Sometimes I get a technically-competent submission that just isn’t my cup of tea. Maybe it’s on a subject we’ve already addressed on the site, and it fails to cover new ground or take a fresh approach. Maybe it’s a really good essay that’s on a topic I just don’t find that interesting.  (Take note: if you write an article using sports metaphors to explain anything, there is a good possibility your submission will end up in this category!)

We had a lot of overlap during our 2014 Creative Nonfiction Contest. Most of the entries covered the same topics over and over again: the loss of a grandparent, the feeling of not fitting in, etc. Our contest only had three main prizes and a few runners up – at a certain point, we just had to start rejecting pieces that were repetitive or didn’t stand out. We did end up featuring some essays on these recurring topics, but only the ones which tackled the subject matter in a new and interesting way ended up making the cut to the final round of judging.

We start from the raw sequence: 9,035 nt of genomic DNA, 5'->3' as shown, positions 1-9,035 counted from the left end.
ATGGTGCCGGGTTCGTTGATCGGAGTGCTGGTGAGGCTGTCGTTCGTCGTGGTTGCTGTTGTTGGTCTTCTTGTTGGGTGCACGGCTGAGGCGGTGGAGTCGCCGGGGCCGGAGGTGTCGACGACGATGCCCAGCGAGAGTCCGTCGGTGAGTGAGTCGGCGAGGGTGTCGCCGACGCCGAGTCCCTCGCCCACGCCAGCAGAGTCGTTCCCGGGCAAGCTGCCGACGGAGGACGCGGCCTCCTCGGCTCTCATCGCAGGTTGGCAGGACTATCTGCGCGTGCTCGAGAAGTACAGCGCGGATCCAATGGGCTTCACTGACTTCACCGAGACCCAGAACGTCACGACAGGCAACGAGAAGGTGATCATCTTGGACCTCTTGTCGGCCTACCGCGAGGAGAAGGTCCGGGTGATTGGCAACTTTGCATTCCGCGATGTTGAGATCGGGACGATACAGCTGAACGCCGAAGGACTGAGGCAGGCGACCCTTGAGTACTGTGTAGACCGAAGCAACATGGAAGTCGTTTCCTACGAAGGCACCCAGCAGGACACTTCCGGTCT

To Overcome Rejection:

If I don’t include a personal response to these, it’s because there’s not really any need. The piece is fine. It probably stands a good chance of being published somewhere else if the author continues to shop it around. Not every piece is going to work for every audience, and editors are not an exception to that rule. Really, don’t worry about it.

The solution is simple: if you have a piece you know is great, or that you feel very strongly about, keep submitting it to different publications. Read what they’ve published previously to get a good idea of what the editor’s tastes are like. Make sure your piece isn’t too similar to anything they’ve published recently. Sooner or later, if your writing is really good, someone will publish it. I know it’s frustrating, but it will be worth the wait in the end.


wrong way photo

Seriously, don’t do this. It’s a really bad idea.


4. You submitted a genre or type of writing that our site doesn’t publish.

The Reason For Rejection: